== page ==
Window of tragedy
Students recall wars as Arab Spring revolution continues in Syria
Published: Monday, June 18, 2012
Updated: Wednesday, July 25, 2012 20:07
Texas A&M psychology student, Mirium, who wished to remain anonymous, was directly affected by the Libyan revolution as she is Libyan and much of her family still lives there. She said she sees a connection between the Arab Spring revolution that affected her life and the current war in Syria.
“[The violence in Libya] affected me immensely because I was here in America and had to watch the entire war on TV,” Mirium said. “I had three relatives who passed away. All my extended family still lives there.”
In regard to the outcome of the revolution though, Mirium said the war was the only way to get rid of Gadhafi. The new government will take time to get adjusted, but overall it is for the best.
“I know some people are upset that America intervened, but without their help Libya would be in Syria’s position right now,” Mirium said. “I think America did the right thing by implementing a no-fly zone and helping to defeat Gadhafi. Their help was much needed.”
When the revolution started in Libya, Gadhafi gave numerous speeches outlining his attention to kill each citizen in every street, every house and every room. It’s different from other revolutions because he bought thousands of mercenaries from Mali and other African countries to kill men and kill and rape women.
“It was absolutely horrible not being able to help in any way,” Mirium said. “The killing and torturing of innocent people on the news was the worst part.”
Mirium said after the revolution, many Libyans went to Syria to help them fight Assad’s army. It’s a difficult situation and what’s going on there is similar to what happened in Libya.
“[The revolution in Libya] relates to the other Arab countries because they were all trying to get rid of their current president and to change the government to make life for the countries’ citizens better,” Mirium said. “Almost the same thing happened in Tunisia and Egypt but they were very lucky that their presidents did not declare war on them and vow to kill them all.”
As Libya plans for its elections, news outlets reported Egypt struggles to maintain any democratic gains from their revolution. A year later, pressure is on these countries as they undergo the regime change process, transitioning to a more desirable from of governance.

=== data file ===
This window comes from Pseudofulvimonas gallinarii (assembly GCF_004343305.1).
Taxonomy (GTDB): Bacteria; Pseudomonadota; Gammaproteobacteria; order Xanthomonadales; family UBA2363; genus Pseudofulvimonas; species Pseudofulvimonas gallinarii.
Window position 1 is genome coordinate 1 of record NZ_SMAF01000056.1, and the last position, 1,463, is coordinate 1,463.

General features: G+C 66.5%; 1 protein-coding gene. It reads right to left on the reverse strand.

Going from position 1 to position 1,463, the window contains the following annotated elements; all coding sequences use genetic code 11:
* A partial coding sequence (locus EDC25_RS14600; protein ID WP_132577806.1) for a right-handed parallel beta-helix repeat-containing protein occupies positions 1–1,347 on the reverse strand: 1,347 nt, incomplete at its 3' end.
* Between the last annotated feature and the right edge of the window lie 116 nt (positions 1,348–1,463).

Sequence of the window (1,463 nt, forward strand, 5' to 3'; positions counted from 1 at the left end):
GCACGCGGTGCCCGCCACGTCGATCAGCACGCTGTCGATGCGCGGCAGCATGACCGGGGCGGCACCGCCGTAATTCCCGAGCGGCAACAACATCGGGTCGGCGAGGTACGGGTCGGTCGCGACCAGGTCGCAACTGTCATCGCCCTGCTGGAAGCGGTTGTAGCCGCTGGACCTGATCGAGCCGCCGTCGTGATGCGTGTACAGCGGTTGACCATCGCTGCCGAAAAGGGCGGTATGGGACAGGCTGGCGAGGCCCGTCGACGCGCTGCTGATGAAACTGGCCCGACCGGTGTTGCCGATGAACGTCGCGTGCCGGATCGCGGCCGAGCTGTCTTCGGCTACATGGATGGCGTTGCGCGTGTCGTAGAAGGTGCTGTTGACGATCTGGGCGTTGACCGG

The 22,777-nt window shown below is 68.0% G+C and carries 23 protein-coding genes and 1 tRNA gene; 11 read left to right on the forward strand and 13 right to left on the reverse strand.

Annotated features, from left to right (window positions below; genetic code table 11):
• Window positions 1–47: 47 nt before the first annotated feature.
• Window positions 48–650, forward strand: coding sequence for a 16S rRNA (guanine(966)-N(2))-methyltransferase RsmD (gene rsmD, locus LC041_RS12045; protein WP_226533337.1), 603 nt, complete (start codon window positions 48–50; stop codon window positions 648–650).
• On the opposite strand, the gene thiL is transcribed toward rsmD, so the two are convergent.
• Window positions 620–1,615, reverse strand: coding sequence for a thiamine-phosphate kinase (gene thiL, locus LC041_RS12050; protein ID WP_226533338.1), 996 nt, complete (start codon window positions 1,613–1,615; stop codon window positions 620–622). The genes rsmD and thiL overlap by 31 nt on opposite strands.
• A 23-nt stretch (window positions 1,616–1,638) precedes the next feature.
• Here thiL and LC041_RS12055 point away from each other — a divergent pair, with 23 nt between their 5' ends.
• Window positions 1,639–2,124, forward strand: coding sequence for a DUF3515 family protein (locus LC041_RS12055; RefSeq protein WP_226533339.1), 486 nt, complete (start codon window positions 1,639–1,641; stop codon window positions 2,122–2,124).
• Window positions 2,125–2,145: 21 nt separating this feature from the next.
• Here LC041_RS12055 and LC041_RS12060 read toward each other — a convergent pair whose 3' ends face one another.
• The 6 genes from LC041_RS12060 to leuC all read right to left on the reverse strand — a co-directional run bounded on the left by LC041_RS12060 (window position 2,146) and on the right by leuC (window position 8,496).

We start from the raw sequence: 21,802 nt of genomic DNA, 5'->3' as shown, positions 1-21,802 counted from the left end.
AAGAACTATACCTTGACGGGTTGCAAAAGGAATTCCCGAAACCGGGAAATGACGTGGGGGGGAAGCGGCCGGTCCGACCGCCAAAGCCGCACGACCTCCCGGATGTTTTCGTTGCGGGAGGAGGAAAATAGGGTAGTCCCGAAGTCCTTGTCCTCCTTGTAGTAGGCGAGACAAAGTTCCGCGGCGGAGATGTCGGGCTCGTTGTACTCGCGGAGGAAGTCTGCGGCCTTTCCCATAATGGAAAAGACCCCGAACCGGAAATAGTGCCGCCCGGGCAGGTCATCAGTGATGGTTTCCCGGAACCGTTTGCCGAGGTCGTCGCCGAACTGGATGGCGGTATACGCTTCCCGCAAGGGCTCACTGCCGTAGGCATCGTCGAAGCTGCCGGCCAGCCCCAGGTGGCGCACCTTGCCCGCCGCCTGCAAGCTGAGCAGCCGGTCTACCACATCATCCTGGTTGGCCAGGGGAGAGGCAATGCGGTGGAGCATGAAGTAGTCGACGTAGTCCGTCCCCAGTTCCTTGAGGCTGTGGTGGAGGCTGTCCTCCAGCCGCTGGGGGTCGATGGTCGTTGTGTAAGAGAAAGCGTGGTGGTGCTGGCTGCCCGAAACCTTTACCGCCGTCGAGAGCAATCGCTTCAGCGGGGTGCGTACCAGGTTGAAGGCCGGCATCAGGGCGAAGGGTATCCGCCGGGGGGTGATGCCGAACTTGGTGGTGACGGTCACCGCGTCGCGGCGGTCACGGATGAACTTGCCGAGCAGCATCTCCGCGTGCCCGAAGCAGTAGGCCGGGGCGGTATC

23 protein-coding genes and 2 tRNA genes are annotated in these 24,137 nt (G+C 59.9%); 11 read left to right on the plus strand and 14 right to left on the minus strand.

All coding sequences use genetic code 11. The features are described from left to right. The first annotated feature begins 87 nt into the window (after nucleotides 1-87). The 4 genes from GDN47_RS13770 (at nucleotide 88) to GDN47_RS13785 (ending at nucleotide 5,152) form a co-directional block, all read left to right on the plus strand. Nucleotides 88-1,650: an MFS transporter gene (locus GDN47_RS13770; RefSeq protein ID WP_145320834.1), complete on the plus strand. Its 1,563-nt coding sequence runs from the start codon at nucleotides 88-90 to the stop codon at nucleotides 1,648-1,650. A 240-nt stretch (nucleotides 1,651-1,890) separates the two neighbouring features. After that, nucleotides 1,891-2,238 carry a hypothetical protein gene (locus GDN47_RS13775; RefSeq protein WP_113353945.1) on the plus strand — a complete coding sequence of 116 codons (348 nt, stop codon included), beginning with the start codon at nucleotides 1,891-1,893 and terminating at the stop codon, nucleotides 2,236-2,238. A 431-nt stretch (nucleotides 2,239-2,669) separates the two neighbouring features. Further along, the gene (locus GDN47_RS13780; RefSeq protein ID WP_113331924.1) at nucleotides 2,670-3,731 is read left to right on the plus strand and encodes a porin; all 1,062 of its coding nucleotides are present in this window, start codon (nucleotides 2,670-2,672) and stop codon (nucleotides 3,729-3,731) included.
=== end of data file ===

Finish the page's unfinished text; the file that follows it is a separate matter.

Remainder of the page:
Efforts to halt regime change might reverse the gains of Egypt.
On Thursday, David Kirkpatrick reported for The New York Times that a panel of judges appointed by Egypt’s ousted president, Hosni Mubarak, ruled to dissolve the popularly elected parliament and allow the toppled government’s last prime minister to run for president. This escalated a struggle by remnants of the old government to block Islamists from coming to power.
The Court’s ruling came two days before the presidential election runoff.
Citing a misapplication of rules for independent candidates, the court sought to overturn the first democratically elected parliament in more than six decades and the most significant accomplishment of the Egyptian revolution.
If the ruling is carried out, whoever wins the presidential race takes power without the check of a sitting parliament and could exercise significant influence over the elections to form a new one. The new president will also take office without a permanent constitution to define his powers or duties.
On Friday the U.N. issued a statement in regards to the Egyptian Court’s ruling.
“The Secretary-General is following attentively Egypt’s presidential election process, which is a very important part of the transition to greater democracy that the Egyptian people have struggled so patiently and so courageously to achieve,” representative for U.N. Secretary-General Ban Ki-moon said. “He underscores the United Nations strong support for Egypt’s transition to fully meet
the legitimate expectations of the Egyptian people.”